He believes strongly in the A, B, C employee model. When leading change, you don’t have to worry about your A’s. The B’s need to be identified also, but coached. You have a chance to make them A’s if you lead them. The C’s… as you’re improving, you’ll see which C’s aren’t moving forward and aren’t improving. Then, you HAVE to get rid of the C’s for the sake of A and B morale and respect for the harder-working employees.

Studer calls this the “uncomfortable gap” between the B’s and the C’s. Studer argues that if you don’t remove the C’s, the A’s will remove themselves from the system due to their frustration. You’ll lose good employees if you don’t manage out the bad. Removing the C’s is necessary for employee satisfaction, which then leads to customer/patient satisfaction. It seems that Studer believes in the Deming approach that you have to coach and give people a chance. He’s not setting arbitrary targets, like GE — just get rid of the employees who are obviously dragging you down and it should, hopefully, be a one-time exercise.

This helps remind that “respect for humanity” doesn’t always mean “be nice.” Pushing people to improve shows respect. Being nice to their faces and firing them at the end of the year — that’s not respect.

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Mark Graban's passion is creating a better, safer, more cost effective healthcare system for patients and better workplaces for all. Mark is a consultant, author, and speaker in the "Lean healthcare" methodology. He is author of the Shingo Award-winning books Lean Hospitals and Healthcare Kaizen, as well as The Executive Guide to Healthcare Kaizen. His most recent project is an eBook titled Practicing Lean that benefits the Louise H. Batz Patient Safety Foundation, where Mark is a board member. Mark is also the VP of Improvement & Innovation Services for the technology company KaiNexus.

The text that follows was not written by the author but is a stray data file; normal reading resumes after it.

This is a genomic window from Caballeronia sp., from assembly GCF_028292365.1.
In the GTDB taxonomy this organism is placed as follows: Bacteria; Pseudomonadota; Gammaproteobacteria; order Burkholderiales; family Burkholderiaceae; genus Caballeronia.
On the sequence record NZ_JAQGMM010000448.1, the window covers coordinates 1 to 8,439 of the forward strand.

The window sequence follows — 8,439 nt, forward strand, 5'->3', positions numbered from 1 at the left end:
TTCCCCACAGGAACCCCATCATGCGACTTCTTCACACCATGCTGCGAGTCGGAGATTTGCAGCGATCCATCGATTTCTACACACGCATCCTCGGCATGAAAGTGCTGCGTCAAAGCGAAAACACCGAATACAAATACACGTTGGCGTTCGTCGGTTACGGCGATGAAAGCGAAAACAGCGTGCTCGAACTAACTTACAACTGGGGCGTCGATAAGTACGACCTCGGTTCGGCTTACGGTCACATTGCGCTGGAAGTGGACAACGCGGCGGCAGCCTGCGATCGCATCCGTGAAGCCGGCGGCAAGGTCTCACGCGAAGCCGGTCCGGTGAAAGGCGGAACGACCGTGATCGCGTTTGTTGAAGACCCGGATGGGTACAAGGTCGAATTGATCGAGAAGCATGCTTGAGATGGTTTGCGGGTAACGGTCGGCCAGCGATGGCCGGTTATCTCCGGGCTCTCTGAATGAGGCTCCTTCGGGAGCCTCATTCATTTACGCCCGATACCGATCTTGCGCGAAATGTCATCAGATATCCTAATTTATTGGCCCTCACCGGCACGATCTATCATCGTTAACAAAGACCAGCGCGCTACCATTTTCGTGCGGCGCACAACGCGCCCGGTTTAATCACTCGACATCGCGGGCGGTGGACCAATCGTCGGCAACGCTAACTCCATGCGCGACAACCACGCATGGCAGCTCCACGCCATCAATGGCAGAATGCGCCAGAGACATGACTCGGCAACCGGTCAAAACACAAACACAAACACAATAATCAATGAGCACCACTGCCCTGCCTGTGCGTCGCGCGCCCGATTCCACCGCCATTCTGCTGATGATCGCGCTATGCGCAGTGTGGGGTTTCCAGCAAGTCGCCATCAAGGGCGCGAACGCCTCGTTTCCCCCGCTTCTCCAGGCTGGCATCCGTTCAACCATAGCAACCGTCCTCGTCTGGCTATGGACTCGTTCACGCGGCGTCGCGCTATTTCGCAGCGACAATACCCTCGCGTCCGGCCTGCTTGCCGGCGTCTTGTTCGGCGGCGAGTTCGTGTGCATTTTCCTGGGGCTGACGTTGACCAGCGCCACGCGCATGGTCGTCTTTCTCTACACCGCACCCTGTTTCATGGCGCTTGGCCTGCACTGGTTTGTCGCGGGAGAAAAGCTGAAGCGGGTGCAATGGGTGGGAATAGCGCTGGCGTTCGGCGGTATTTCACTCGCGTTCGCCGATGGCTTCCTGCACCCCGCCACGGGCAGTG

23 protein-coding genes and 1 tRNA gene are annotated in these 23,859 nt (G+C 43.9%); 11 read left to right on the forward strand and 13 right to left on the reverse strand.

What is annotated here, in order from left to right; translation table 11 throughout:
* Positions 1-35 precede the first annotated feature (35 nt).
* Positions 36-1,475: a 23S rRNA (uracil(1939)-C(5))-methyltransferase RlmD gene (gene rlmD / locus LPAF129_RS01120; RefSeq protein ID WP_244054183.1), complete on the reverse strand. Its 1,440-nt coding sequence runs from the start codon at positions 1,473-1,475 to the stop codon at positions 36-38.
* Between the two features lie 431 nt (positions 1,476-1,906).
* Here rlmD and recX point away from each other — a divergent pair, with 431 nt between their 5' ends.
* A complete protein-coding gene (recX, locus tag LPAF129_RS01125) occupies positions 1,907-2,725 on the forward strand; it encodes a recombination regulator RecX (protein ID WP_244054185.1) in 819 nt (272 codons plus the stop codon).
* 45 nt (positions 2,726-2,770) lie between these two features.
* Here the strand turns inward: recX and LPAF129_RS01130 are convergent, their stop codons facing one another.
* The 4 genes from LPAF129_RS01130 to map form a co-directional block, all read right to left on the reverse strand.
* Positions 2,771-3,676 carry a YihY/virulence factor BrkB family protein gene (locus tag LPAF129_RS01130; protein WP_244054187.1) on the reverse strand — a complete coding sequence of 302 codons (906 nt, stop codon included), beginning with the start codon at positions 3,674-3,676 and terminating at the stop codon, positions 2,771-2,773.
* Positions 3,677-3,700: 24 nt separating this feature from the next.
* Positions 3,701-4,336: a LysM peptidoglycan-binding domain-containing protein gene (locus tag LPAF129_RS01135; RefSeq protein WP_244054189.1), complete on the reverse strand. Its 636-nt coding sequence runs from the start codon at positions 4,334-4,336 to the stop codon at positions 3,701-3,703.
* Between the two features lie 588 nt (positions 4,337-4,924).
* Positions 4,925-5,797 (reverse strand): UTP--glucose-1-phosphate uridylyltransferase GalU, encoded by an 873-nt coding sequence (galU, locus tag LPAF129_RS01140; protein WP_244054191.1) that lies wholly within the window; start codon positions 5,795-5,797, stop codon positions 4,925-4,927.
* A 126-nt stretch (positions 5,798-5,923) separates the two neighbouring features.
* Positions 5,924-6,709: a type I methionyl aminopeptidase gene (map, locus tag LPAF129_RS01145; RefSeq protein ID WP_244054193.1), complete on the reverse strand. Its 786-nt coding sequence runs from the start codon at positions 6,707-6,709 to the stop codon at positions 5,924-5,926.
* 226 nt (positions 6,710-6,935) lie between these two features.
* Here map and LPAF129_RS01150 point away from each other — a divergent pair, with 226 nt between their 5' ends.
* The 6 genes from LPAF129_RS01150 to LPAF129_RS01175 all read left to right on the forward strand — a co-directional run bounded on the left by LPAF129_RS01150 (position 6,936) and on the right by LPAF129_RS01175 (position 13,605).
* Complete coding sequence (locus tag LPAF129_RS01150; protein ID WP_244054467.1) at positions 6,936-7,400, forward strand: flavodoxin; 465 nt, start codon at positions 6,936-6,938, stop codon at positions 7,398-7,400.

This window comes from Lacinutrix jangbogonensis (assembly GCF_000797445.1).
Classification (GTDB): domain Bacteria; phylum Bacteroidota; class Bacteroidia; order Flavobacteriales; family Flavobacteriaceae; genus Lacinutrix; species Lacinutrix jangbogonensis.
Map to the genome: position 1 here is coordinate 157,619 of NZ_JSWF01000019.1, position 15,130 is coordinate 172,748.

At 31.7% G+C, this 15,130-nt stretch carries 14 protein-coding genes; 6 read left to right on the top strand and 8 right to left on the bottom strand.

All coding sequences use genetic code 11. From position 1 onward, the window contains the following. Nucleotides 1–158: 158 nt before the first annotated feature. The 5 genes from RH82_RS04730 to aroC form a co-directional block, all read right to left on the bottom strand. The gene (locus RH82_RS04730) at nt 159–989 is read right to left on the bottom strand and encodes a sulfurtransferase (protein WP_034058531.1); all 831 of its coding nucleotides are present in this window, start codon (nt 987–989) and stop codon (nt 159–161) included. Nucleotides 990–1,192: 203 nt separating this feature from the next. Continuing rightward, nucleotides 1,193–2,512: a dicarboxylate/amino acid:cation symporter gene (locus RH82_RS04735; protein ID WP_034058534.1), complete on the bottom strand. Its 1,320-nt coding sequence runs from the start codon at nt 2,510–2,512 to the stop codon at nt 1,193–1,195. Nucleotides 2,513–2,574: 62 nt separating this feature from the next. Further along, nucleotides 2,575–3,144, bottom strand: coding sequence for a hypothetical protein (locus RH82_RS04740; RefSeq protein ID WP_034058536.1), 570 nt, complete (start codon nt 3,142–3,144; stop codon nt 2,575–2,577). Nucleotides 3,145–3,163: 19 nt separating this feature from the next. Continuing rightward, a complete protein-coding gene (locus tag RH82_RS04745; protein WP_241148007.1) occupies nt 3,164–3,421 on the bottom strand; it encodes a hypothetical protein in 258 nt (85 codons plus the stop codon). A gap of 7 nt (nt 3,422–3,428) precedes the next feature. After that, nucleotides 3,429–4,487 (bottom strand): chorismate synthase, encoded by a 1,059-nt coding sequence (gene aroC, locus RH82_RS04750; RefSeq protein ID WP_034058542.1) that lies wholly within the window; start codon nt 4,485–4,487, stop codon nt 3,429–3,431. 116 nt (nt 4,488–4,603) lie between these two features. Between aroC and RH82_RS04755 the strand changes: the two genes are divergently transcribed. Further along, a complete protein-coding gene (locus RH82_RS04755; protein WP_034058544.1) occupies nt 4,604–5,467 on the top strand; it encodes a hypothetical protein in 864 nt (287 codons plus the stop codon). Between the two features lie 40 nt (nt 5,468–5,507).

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3 Comments on "Forced Rankings and Respect for Humanity"

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  1. Jamie Flinchbaugh says:

    Excellent. Yes, Toyota will not let laggards drag the organization down with them. They are very tough. You might say there is a footnote to “respect for people” that includes “applies to those who respect their coworkers.”

    The GE system is often very much misunderstood. The ABC part is just 5% of a human development system which includes among other things training, continuous coaching, rotation of people with the explicit goal of development and so on. They do not just rank people at the end of the year and move on. One company tried copying just the ABC part without the rest of the system. It was Jac Nasser and Ford, and resulted in a class-action lawsuit.

  2. Chet Frame says:

    Good post. You say above your hyperlink to Deming’s “Substitute Leadership” that you should provide continuous feedback to lower ranked employees. Shouldn’t you be doing that for all of your employees regardless of ranking? What differs is the focus of the coaching and how you may coach them to find new answers to problems that they are facing, which may include finding new work.

  3. Mark Graban says:

    Hi Chet, you’re right. All employees deserve feedback. I think the right approach with the A’s is to tell them they’re doing great, keep it up, but look for ways to improve continuously. You don’t need to worry about the A’s too much. B’s, you need to spend more time with to see if you can push them to be A’s. The C’s…. it’s either improve or out the door.

    Quint Studer spends more time on this in his “Hardwiring Excellence” book, discussions to have with A’s, B’s, and C’s. If I remember right, he encourages you to spend more time with the A’s to get their ideas on how the organization can improve, that you value their input, etc.

    You also have to make an effort to retain the good employees, especially the A’s. He actually calls these groups “high”, “middle”, and “low.” Same idea though.

    I don’t want to plagarize his book, so I’d encourage people to check it out… starts on page 123.